The House, at the beginning

Having a bunch of friends and strangers live together is a great way to save money, and like a lot of people, that's what I did, for years. Loads of happy memories came from sharing The House, which is what we eventually called it, though it started in my studio apartment.

I’d lived there alone for a year or so, just me and the plush carpeting, on the 19th floor of a downtown luxury high-rise. Every apartment had a walk-out private patio, and there was a pool and sauna on the main floor which I never used, not even once. The patio was excellent, though, and being a butt-head, I sometimes tossed newspapers over the edge, just for the joy of watching pages flutter in the wind and slowly, breezily wander through the air. On windy days, yesterday’s news might travel so far I’d lose sight of it, which technically isn’t littering.

The House #1

The building was too expensive, but I’d moved in because I hoped a swanky pad would help me score chicks. Sadly, though, there was no scoring there, only snoring. And cockroaches. Despite the high-priced rent, it was the first place I lived that had roaches.

Brian was an overnight security guard at the giant medical clinic where I worked. I’d known him only a few weeks, but we’d quickly become friends. He lived on an island, and that’s not a poetic phrase — his commute to work involved a ferry ride, and took two hours each way. He wanted to live closer to his job, I wanted my rent cut in half, so Brian and I agreed to share my tiny apartment.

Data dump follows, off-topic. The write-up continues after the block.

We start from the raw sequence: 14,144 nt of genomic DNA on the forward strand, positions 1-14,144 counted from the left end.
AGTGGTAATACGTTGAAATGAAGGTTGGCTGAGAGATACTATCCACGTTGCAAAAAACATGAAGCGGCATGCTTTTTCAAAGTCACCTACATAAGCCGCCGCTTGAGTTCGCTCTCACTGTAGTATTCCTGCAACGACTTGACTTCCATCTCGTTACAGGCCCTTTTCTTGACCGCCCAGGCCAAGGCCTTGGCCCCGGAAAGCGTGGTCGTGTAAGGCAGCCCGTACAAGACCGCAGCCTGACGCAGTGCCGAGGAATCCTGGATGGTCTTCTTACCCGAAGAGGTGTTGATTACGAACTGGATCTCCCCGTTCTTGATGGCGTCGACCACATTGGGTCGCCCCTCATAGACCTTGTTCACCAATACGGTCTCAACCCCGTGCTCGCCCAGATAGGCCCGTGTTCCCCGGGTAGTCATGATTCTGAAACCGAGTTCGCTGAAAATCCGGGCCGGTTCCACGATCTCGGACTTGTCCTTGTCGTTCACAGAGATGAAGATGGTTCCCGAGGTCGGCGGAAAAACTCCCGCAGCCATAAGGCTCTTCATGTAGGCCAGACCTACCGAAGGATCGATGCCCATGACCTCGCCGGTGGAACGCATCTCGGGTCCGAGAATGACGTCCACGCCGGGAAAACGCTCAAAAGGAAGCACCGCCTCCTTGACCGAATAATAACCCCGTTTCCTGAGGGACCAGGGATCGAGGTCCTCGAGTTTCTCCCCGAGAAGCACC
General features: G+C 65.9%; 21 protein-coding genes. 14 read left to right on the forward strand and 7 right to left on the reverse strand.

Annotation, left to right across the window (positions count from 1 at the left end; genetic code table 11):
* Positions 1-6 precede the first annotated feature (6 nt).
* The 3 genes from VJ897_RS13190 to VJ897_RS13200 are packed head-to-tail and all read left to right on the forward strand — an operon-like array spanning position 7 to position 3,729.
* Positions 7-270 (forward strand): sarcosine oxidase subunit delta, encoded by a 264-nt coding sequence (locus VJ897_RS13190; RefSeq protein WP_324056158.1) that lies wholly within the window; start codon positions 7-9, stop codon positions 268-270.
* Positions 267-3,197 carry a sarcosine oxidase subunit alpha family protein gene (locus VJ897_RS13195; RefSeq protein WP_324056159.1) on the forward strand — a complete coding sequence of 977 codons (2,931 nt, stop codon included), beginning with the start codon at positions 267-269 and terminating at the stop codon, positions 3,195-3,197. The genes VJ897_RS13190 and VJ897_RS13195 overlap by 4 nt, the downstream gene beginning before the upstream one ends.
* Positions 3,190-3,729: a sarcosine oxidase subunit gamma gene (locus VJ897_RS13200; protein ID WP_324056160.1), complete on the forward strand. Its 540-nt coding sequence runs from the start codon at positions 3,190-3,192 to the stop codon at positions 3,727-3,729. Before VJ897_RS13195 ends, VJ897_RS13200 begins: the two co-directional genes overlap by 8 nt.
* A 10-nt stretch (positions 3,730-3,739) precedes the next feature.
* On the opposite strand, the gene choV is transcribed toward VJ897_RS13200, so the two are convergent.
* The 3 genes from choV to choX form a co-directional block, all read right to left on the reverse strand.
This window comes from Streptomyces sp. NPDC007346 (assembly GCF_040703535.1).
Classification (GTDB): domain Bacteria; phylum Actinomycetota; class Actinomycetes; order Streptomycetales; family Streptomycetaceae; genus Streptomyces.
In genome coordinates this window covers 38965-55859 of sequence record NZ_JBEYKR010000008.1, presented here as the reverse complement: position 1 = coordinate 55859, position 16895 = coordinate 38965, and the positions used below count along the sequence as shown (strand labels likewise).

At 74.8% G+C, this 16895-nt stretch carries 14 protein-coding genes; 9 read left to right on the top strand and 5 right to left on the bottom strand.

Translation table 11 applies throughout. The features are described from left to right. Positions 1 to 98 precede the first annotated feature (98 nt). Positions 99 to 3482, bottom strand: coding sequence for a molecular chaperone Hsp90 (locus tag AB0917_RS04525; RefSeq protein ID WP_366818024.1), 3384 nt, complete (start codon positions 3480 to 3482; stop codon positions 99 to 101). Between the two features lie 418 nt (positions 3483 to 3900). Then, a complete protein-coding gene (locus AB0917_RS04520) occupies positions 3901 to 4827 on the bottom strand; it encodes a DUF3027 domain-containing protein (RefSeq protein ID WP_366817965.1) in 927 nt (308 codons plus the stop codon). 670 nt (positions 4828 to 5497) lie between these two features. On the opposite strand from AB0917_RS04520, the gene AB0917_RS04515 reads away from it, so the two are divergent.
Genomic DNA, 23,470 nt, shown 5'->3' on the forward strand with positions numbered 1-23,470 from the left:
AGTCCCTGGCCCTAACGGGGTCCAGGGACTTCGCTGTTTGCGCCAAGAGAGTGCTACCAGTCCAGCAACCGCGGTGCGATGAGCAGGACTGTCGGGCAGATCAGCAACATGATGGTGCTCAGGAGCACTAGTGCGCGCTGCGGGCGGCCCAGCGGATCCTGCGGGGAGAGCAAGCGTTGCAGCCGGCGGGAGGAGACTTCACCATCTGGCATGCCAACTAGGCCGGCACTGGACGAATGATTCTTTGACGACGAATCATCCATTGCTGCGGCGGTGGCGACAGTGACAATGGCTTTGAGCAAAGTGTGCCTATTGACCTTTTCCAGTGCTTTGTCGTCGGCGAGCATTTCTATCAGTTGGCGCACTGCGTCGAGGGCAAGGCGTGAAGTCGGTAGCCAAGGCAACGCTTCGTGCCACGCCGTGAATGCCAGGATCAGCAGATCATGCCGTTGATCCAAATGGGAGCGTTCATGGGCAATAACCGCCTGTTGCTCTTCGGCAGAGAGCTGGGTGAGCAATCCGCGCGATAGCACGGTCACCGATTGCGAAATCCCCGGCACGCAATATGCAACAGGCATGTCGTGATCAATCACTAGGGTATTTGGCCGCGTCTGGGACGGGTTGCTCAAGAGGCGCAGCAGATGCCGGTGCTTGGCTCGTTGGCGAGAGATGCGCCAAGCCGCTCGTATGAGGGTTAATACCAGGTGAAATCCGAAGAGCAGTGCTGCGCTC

If it isn’t obvious from the some of the stupidity already described, yes, we were teenagers. We were both nerdy introverts, and we got along well, but two borderline grown men sharing a cramped studio led to many minor indignities. Like, it was weird masturbating in my bed while hoping he was asleep on the hideaway couch on the other side of the room. 

It was nice having a friend around, but I wanted him maybe not quite so close, so we soon started looking for a bigger apartment. We found one, just a block from the Seattle Center. 

The House #2
(under the Space Needle)